Don McMillan influenced a wide range of people with his dedication to conservation.
Tuesday morning at 10, the Rev. Stephen O'Gara convened the funeral of Don McMillan, 74, of Mendota Heights, who died last week. This was at the Church of the Assumption in downtown St. Paul, the cornerstone of which was laid in 1856, the church founded by Bishop Joseph Cretin.
If there is a heart of St. Paul, and there is, it isn't nearest its tallest buildings, or at the Capitol, but here, at the Assumption, which lies not far from the Catholic Charities Dorothy Day Center, a place, as the church's historians note, "that cares for society's overlooked." It was, in fact, at the Assumption that Catholic Charities of Minneapolis and St. Paul was born, in the heart of St. Paul.
It was fitting, then, that on a sunny Tuesday morning, Don was remembered in a church whose service history befits its Christian purpose, by a crowd that might rival in size those who gather beneath its massive rounded arches on Easter morning or perhaps even Christmas Eve. For the star of the show was himself, in the end, not only a husband, father, grandfather, dentist and teacher, and a St. Paul native, but a man of service delivered, as they say, without fear or favor.
That the "outdoors'' was the beneficiary of his service was so much the better for Minnesota and Minnesotans, not least those yet unborn. Don fished. But he developed his conservation ethic fundamentally as a hunter. Credit his grandfather for setting young Don on a path that, before he was felled by a heart attack, would lead to Africa and other worldly destinations. Yet never lost on him was his relatively minor place in the grander scheme of things, and his obligation, so deeply felt, to leave behind more than he took.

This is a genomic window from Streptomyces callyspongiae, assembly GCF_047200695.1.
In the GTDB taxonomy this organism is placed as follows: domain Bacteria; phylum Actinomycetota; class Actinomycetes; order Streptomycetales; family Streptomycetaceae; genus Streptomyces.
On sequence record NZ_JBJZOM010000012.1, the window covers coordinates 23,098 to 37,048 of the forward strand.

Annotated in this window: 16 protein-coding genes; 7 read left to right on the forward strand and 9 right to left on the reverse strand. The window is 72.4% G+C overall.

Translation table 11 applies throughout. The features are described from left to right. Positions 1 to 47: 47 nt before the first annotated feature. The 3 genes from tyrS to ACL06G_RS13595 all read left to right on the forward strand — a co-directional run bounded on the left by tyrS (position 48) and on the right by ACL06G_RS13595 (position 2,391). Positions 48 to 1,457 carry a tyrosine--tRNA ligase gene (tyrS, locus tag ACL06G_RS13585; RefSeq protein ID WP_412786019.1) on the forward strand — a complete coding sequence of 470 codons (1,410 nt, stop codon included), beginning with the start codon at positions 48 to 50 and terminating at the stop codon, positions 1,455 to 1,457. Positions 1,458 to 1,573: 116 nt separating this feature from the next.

"Wherever you go, there you are,'' was one of Don's favorite witticisms, recalled his son, Mark, who gave his Dad's eulogy.
Evident by those in attendance Tuesday, from Department of Natural Resources bigwigs to legislative leaders to rank and file hunters, trappers and anglers, the "there you are'' that Don left behind was keenly appreciated. Not only because he worked tirelessly on behalf of fish and wildlife and all those who love them, but because he did so with insight, passion, joy and above all, humility.
Don's intellect and socio-economic station could have kept him far removed from the two-bit high jinks of the Capitol lapdogs who each year hang for-sale signs on the state's woods, waters and fields, often while brandishing their hunting and fishing bona fides, as if those alone are credentials for anything.
His love for Minnesota and its resources demanded he argue otherwise.
His family's hope "is that someone, perhaps someone here this morning, will pick up where Dad left off,'' Mark McMillan said Tuesday.
If someone does, Minnesota would be better for it.
Dennis Anderson • email@example.com
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